Why strong monsoon rains are not necessarily good news for farmers

India, one of the world’s biggest agricultural producers, experienced its heaviest monsoon rains in 25 years this year.

While rain would normally cheer the agricultural heartland, the monsoon was erratic and has left many crops damaged.

Why is the monsoon important?

India is the world’s biggest producer of sugar, cotton and pulses and the second-biggest producer of wheat and rice. The success of these crops is largely determined by the June-September monsoon, which delivers about 70% of the country’s annual rainfall.

The monsoon is also critical for the wider economy. Farming makes up about 15% of the $2.5 trillion economy and employs more than half of the country’s 1.3 billion people.

While crops in the ground have been damaged by the monsoon, the rains have replenished reservoirs and ground water reserves, which augurs well for India’s rural economy in 2020.

What went wrong with this monsoon?

A prolonged dry spell resulted in significantly below-average rainfall at the start of the season, prompting farmers to delay the sowing of summer crops and leaving others wilting.

By the end of July, rainfall was so heavy that rivers flooded and crops were damaged.

The combination of a prolonged dry spell followed by heavy rainfall increased pest infestation and disease, forcing farmers to spend more on pesticides.

Which crops are affected?

Soybean, rice, cotton, sugarcane, pulses and vegetables have been hardest hit.

Soybean, India’s main summer-sown oilseed, was particularly damaged as the state of Madhya Pradesh – India’s top grower of the crop – received rainfall 44% above average. The heavy rains stunted the flowering of the plant, which in turn reduced the pods it yielded.

Sugarcane in many districts of Maharashtra and Karnataka states – the second- and third-biggest producers in India, respectively – were flooded in the first week of August. This is expected to result in India’s lowest sugar output in three years, industry officials say.

Maturing cotton in the western states of Gujarat and Maharashtra, the country’s top producers, was damaged by heavy rains in September.

Rice was affected by excessive rains in southern and western India, as well as low rainfall in the top producing eastern state of West Bengal.

Vegetables such as tomatoes and onions went rotten due to heavy rainfall in Maharashtra, Karnataka and Madhya Pradesh.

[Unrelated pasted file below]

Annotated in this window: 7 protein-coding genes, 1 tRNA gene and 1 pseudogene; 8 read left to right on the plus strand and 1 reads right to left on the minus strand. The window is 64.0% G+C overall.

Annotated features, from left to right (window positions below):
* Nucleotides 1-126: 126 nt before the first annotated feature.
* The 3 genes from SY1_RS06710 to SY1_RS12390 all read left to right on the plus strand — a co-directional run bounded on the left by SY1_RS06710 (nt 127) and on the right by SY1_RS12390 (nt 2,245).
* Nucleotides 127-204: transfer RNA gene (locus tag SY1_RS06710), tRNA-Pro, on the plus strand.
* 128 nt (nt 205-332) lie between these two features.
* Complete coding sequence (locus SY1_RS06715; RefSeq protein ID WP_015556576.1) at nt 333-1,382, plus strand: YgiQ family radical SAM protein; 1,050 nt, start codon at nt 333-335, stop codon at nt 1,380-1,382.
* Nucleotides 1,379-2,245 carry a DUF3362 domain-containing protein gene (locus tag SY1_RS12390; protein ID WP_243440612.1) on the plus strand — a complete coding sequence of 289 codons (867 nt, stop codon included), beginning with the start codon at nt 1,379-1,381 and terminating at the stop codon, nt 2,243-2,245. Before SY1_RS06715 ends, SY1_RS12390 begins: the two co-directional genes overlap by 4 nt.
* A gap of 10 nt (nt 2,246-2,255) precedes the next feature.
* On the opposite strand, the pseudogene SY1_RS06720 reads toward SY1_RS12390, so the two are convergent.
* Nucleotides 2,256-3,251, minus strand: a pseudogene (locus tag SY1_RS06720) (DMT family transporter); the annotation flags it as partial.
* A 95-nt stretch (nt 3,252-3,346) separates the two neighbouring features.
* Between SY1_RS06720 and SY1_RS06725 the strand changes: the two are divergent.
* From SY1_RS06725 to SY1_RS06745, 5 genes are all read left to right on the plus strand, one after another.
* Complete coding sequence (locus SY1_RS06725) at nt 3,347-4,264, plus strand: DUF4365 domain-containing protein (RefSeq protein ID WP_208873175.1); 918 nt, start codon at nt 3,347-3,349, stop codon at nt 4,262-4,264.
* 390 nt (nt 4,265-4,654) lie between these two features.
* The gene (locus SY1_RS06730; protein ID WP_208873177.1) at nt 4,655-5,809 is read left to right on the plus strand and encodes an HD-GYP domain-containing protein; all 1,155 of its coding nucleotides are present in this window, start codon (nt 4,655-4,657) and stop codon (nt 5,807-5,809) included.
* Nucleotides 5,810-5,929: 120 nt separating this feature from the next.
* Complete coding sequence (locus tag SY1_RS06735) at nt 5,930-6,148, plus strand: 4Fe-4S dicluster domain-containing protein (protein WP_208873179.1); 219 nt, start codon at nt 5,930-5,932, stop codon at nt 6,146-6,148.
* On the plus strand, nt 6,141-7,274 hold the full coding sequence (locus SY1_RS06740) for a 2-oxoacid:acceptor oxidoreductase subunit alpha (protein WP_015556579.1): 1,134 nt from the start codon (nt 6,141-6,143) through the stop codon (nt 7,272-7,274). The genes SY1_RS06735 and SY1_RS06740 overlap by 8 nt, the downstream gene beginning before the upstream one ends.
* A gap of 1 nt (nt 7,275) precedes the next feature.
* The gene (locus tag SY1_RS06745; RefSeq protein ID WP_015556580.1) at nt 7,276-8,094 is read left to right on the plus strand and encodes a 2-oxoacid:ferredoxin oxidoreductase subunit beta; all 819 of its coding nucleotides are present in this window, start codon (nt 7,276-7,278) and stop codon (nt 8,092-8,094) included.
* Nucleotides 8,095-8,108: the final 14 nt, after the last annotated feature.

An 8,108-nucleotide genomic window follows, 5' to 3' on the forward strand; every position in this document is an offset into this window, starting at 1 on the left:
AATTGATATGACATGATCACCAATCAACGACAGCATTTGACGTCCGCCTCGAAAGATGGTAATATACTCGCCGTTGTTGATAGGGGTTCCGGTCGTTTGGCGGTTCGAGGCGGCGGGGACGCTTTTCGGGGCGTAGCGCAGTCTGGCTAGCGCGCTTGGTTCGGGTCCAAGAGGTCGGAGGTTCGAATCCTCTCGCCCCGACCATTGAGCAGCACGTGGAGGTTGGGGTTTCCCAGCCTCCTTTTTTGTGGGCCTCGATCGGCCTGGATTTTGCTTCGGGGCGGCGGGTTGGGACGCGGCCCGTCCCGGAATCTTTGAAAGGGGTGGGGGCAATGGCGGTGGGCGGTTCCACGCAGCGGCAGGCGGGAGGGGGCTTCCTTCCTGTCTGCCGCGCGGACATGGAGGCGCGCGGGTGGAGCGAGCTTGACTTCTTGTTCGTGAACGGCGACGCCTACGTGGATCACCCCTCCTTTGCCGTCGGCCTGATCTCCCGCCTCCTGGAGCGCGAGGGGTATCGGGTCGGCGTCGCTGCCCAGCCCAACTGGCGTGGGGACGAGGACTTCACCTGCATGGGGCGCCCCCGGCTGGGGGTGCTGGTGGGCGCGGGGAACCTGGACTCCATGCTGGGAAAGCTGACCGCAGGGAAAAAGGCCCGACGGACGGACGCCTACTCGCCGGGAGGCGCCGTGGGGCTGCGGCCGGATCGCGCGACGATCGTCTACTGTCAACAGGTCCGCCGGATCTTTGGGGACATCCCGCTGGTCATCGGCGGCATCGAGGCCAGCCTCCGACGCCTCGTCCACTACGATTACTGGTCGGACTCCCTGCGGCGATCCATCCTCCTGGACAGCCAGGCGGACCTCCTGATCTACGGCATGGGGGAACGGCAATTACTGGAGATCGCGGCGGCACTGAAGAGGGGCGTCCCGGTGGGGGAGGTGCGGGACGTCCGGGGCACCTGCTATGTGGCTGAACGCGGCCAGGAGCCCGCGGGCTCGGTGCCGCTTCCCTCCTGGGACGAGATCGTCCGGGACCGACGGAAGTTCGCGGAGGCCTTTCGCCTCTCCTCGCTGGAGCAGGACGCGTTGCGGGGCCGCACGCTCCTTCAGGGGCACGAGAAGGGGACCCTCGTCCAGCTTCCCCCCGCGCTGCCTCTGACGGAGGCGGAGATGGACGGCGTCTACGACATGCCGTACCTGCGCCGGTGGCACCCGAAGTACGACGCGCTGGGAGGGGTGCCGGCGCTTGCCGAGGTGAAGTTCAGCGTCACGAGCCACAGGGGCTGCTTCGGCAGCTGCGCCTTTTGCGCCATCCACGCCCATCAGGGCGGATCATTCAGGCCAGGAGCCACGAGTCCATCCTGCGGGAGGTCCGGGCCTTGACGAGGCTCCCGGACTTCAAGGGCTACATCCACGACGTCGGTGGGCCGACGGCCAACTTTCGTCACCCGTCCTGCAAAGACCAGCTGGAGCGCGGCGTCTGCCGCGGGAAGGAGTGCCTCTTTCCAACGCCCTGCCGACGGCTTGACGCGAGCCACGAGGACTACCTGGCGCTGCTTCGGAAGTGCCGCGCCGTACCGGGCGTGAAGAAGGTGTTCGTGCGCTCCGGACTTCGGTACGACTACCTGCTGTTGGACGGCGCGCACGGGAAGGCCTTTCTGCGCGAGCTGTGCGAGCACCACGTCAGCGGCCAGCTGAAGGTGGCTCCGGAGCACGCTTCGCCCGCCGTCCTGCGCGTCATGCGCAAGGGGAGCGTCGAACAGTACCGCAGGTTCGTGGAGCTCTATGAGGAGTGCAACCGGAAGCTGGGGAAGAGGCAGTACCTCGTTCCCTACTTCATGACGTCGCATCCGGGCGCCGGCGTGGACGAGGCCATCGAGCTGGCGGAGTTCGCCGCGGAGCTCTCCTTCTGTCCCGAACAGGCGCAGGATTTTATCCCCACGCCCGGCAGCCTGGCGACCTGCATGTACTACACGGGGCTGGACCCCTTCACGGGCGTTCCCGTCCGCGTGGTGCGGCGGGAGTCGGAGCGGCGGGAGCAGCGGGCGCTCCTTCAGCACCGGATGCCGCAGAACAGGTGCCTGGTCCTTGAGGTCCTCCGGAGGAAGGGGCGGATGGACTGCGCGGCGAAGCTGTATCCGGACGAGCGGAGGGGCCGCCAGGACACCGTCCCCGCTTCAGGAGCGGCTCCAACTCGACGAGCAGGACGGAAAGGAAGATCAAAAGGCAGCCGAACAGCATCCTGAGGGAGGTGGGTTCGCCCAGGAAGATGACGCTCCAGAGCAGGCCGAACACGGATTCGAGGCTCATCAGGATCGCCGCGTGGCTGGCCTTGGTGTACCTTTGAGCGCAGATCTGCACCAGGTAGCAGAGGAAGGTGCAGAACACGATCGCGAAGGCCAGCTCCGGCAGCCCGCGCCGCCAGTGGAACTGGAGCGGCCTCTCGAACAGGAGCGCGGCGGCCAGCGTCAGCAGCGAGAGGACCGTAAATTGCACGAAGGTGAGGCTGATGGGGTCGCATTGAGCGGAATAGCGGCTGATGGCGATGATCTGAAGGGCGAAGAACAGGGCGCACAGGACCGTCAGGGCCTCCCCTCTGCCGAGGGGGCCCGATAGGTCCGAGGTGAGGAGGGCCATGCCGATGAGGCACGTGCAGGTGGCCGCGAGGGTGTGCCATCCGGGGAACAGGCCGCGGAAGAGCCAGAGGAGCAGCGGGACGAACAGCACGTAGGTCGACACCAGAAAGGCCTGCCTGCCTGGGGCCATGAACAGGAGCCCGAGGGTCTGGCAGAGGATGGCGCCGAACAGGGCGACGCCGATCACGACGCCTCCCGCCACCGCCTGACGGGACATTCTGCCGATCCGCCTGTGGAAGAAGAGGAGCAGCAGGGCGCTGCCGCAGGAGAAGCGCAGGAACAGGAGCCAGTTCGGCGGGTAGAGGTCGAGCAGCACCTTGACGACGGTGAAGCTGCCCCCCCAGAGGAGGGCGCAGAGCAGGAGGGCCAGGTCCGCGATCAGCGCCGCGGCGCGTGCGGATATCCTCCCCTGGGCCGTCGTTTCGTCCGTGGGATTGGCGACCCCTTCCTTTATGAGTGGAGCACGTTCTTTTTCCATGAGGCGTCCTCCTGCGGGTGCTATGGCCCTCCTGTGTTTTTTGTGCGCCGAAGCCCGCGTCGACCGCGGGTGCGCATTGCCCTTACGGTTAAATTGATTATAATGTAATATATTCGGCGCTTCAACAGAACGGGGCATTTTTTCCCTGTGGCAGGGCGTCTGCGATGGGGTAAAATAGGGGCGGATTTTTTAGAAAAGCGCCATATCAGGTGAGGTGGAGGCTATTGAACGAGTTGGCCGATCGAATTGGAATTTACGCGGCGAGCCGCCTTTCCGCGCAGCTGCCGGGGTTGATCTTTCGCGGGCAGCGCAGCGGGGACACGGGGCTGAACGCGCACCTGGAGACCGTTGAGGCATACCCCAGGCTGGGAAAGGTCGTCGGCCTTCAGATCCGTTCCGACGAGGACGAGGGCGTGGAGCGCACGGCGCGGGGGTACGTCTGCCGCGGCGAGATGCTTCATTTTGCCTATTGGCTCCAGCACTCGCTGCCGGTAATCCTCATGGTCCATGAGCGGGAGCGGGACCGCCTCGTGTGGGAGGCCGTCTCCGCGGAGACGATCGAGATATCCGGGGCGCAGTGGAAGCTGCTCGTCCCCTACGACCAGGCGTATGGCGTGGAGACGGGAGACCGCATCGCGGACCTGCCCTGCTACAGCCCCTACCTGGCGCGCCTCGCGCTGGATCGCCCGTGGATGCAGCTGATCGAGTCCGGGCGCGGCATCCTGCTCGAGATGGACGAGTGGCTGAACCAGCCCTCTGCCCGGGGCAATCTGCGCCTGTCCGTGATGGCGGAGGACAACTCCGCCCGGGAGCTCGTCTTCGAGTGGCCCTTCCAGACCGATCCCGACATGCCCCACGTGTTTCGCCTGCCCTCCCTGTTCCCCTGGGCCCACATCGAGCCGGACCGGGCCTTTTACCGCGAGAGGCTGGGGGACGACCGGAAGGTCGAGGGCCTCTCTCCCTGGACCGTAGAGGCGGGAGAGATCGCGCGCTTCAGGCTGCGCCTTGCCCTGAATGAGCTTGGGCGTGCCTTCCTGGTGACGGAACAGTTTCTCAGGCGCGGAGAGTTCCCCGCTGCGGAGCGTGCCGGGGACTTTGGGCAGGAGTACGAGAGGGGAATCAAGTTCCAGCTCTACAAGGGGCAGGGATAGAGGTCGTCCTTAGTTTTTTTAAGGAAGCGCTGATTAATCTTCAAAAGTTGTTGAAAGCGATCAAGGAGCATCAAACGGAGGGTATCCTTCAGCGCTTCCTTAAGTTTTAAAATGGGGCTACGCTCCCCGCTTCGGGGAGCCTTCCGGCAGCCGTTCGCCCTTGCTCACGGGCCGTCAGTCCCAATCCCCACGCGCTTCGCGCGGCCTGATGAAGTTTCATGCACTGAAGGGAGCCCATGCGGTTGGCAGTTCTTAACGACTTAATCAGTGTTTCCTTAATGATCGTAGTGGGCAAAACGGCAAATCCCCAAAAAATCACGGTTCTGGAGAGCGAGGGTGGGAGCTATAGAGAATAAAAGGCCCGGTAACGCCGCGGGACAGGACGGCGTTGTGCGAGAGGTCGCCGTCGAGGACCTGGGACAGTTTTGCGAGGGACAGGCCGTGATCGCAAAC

How could erratic rainfall affect India’s trade of farm communities?

Given the damage to the soybean crop, the world’s biggest importer of edible oils could be forced to increase imports of palm oil, soyoil and sunflower oil in 2019/20 marketing year starting from Nov. 1.

Cotton supplies from new season crops are likely to be delayed by two to three weeks, in turn delaying exports.

Imports of pulses, especially pigeon peas, green and black gram, are likely to rise due to lower production.

The dry spell helped the spread of the fall armyworm pest, which damaged corn and will potentially push New Delhi to import the grain to contain pressure on local prices.

India, the world’s biggest onion exporter, has banned overseas sales, forcing prices in Bangladesh, Nepal and Sri Lanka to double.

What are the prospects for winter-sown crops?

Above-average monsoon rain has brightened the prospects for winter crops like wheat, rapeseed and chickpeas.

For years, millions of farmers have been unable to plant winter crops because weak rainfall had reduced moisture levels in the ground.

But following the heavy rains in September, moisture levels are adequate, and most reservoir levels are well-above their 10-year averages.

India could harvest a record wheat crop in 2020 and production from winter-sown rice is expected to jump, analysts said. But that could also create excess rice and wheat supplies at a time when India has been struggling to encourage exports because local prices are higher than global benchmarks.

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